Recent Posts

City Lights: Voter fraud is just the tip of the iceberg


Last month, I had occasion to criticize Montana Secretary of State Corey Stapleton, who seemed to be determined to cast doubt on the validity of our election processes. I thought it was a strange goal, given that the secretary of state is the chief elections officer for Montana. I wondered, was it something like having Scott Pruitt lead the Environmental Protection Agency, which he seems bent on dismantling? (more…) Continue Reading →

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Opinion: Dear President-elect, take the lead on climate change


An open letter to the president-elect:

Perhaps we can help you bring us together on the most important issue facing humankind. More than 97 percent of climate scientists have given you a flying start. They’ve proven that global warming is real, and we are causing it by burning too much fossil fuel. (more…) Continue Reading →

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Humans of New York inspires series of oil and gas profiles


A Billings-based environmental group has taken to social media to spread stories of Westerners whose lives have been touched by oil and gas development. Still in its early stages, the experiment appears to be a budding success. In just two months, the Living with Oil and Gas project has attracted more than 2,200 likes on Facebook and more than 400 followers each on Twitter and Instagram. (more…) Continue Reading →

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Opinion: Why the renewable-energy initiative makes sense


Brad Molnar ended The Billings Outpost’s run with an op-ed that demeaned ballot Initiative 180. We were exasperated by how little he faced facts. I-180 would require Montana’s Investor Owned Utilities (IOUs) to gradually supply 80 percent of their power from “eligible renewable resources.” That includes wind, sun, geothermal or post-2005 additions to hydroelectric facilities. (more…) Continue Reading →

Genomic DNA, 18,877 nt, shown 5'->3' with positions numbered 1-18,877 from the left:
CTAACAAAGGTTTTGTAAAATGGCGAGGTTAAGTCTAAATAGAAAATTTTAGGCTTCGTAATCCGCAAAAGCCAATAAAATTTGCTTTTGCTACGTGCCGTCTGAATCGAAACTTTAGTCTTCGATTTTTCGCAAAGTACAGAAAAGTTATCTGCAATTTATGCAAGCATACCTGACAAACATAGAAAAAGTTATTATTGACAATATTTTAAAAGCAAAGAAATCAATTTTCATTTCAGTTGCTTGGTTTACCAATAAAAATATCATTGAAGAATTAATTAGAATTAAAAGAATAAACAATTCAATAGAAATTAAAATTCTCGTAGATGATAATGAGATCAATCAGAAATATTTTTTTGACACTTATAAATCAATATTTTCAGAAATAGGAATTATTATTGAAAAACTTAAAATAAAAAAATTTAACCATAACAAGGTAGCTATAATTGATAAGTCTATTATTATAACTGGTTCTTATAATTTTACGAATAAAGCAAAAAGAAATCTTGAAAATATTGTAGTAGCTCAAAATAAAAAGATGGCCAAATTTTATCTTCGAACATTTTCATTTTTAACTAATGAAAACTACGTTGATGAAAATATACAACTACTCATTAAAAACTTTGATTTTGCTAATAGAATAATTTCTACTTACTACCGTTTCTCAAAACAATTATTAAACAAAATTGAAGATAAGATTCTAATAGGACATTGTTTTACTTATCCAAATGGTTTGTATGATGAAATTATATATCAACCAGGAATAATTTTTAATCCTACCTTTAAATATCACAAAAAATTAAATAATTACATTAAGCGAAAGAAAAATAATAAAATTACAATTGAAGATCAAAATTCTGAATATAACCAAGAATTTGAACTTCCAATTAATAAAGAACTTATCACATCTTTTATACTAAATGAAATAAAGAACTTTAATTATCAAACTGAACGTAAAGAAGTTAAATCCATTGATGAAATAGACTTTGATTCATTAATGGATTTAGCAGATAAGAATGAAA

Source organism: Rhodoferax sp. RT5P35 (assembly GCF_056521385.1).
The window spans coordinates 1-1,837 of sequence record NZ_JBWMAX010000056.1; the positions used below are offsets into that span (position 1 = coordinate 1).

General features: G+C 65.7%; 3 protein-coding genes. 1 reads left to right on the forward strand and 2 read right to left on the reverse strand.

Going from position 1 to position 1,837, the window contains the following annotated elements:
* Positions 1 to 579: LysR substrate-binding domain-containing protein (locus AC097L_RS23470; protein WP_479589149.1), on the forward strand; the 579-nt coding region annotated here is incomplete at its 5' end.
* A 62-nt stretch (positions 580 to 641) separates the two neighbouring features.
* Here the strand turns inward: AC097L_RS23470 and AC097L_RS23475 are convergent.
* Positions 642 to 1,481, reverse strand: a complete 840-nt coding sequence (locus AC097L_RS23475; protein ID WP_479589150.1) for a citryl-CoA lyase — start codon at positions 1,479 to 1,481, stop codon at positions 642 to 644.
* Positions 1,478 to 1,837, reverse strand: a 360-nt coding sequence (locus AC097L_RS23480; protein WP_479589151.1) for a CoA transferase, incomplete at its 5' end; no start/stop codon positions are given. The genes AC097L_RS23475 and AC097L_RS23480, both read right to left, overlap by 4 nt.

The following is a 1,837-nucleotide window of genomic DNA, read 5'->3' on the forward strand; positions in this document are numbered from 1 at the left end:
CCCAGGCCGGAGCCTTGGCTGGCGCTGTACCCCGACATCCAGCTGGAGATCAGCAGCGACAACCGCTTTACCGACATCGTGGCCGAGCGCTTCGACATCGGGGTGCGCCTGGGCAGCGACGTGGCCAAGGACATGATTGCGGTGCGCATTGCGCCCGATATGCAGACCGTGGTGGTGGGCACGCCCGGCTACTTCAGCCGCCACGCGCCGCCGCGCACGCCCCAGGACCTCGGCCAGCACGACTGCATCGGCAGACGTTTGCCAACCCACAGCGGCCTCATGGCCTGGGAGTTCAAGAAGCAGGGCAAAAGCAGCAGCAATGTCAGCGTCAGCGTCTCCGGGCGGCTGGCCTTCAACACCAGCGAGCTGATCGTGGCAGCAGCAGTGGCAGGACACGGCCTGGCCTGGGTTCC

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A lesson for landowners: How to deal with an oil spill


Ah, memories. In July of 2011, my farm was flooded in oil from an Exxon pipeline that burst under the Yellowstone River. Landowners along the river grouped up pretty quickly since many of our families lived there for decades and together we went through months of dealing with cleanup workers, water and soil testing, chronic coughs and stress. Now we sit back and watch you go through an oil spill. Although the circumstances are different, I can tell you these things shake out the same way, all over the country. Continue Reading →

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Assiniboine leader resists Bakken’s ‘quick fix’


Lawrence Wetsit is a man with a sense of history. An administrator at the Fort Peck Community College in Poplar, he’s also the cultural leader for the Assiniboine tribe. His great grandfather, I Ax Ba, also called Chief Wets It, was known for his antelope horn bonnet and his ability to steal horses at night from a neighboring tribe. Wetsit speaks with a sense of great fondness for the land of his people. (more…) Continue Reading →

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